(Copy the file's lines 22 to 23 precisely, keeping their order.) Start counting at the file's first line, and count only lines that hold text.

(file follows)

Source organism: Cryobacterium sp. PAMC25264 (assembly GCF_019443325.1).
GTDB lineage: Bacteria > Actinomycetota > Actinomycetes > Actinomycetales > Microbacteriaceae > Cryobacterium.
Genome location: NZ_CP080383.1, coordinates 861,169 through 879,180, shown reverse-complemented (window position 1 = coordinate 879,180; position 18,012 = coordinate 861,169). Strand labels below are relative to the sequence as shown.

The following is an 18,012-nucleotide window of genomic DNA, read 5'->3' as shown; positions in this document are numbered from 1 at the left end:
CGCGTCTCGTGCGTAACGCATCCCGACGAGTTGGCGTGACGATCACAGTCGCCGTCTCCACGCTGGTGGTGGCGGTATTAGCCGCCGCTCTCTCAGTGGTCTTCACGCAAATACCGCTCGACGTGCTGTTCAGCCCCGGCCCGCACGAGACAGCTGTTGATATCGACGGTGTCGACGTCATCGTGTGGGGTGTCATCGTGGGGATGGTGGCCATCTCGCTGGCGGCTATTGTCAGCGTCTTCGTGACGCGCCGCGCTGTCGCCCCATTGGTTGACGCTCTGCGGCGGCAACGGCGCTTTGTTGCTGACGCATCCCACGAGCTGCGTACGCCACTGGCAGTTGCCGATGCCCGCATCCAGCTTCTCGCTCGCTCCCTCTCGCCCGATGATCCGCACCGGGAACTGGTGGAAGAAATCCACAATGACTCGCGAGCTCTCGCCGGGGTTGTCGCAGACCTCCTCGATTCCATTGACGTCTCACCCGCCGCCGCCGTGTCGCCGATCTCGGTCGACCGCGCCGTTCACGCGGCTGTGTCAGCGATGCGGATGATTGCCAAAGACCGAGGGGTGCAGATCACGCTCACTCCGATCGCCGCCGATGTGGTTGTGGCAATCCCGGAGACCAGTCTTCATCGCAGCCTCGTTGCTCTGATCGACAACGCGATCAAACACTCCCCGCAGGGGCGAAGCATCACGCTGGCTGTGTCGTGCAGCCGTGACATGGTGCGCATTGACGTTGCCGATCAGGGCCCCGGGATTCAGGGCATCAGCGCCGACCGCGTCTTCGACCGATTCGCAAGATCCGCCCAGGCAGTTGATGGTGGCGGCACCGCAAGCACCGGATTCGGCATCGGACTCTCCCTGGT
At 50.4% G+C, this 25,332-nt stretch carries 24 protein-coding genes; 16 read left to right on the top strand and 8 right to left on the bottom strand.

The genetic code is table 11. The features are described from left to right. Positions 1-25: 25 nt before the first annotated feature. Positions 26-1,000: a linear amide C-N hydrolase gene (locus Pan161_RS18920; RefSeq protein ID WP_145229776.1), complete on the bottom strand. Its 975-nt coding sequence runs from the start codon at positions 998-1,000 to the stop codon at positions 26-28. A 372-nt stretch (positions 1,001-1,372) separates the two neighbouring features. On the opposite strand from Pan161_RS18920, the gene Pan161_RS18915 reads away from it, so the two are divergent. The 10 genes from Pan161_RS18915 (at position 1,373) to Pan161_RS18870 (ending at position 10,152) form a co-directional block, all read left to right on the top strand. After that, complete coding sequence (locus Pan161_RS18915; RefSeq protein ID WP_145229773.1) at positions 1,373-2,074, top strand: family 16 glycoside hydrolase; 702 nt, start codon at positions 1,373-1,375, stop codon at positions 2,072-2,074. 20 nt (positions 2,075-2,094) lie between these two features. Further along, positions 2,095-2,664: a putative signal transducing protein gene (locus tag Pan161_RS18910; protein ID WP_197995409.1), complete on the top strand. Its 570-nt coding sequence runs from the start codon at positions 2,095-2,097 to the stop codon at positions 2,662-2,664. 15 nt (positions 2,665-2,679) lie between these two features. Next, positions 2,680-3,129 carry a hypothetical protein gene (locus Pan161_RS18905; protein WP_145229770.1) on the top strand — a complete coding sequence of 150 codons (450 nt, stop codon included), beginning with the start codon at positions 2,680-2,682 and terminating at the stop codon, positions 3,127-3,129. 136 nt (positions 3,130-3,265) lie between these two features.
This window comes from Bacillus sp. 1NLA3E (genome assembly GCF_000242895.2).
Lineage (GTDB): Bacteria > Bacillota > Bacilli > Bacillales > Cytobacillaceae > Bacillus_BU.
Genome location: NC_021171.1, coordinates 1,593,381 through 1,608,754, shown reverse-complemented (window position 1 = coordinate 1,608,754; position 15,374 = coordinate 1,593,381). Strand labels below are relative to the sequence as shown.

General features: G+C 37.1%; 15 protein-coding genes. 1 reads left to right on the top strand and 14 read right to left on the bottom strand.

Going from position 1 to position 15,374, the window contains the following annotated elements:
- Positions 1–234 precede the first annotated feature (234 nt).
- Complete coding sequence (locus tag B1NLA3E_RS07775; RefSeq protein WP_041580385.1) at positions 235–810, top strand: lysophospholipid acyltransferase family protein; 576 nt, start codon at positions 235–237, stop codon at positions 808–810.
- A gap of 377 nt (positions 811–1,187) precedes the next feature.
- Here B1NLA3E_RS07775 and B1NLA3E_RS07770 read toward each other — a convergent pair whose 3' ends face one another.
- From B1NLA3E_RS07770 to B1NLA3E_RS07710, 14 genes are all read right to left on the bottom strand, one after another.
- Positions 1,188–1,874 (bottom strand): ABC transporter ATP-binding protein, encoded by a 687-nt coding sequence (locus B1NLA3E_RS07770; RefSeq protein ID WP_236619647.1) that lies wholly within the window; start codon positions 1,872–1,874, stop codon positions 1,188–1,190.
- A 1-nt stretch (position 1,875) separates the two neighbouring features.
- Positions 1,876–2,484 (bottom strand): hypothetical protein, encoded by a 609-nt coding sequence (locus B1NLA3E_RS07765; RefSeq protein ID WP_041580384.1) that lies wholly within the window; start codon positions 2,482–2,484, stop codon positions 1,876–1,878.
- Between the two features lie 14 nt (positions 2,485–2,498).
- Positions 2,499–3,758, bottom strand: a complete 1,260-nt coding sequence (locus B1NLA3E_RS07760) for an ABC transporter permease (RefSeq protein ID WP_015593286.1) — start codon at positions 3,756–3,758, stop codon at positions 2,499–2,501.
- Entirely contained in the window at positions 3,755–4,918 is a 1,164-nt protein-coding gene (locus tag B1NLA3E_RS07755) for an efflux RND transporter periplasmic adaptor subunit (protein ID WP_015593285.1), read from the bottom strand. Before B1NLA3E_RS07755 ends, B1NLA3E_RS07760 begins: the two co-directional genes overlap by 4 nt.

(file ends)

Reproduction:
- Positions 2,499–3,758, bottom strand: a complete 1,260-nt coding sequence (locus B1NLA3E_RS07760) for an ABC transporter permease (RefSeq protein ID WP_015593286.1) — start codon at positions 3,756–3,758, stop codon at positions 2,499–2,501.
- Entirely contained in the window at positions 3,755–4,918 is a 1,164-nt protein-coding gene (locus tag B1NLA3E_RS07755) for an efflux RND transporter periplasmic adaptor subunit (protein ID WP_015593285.1), read from the bottom strand. Before B1NLA3E_RS07755 ends, B1NLA3E_RS07760 begins: the two co-directional genes overlap by 4 nt.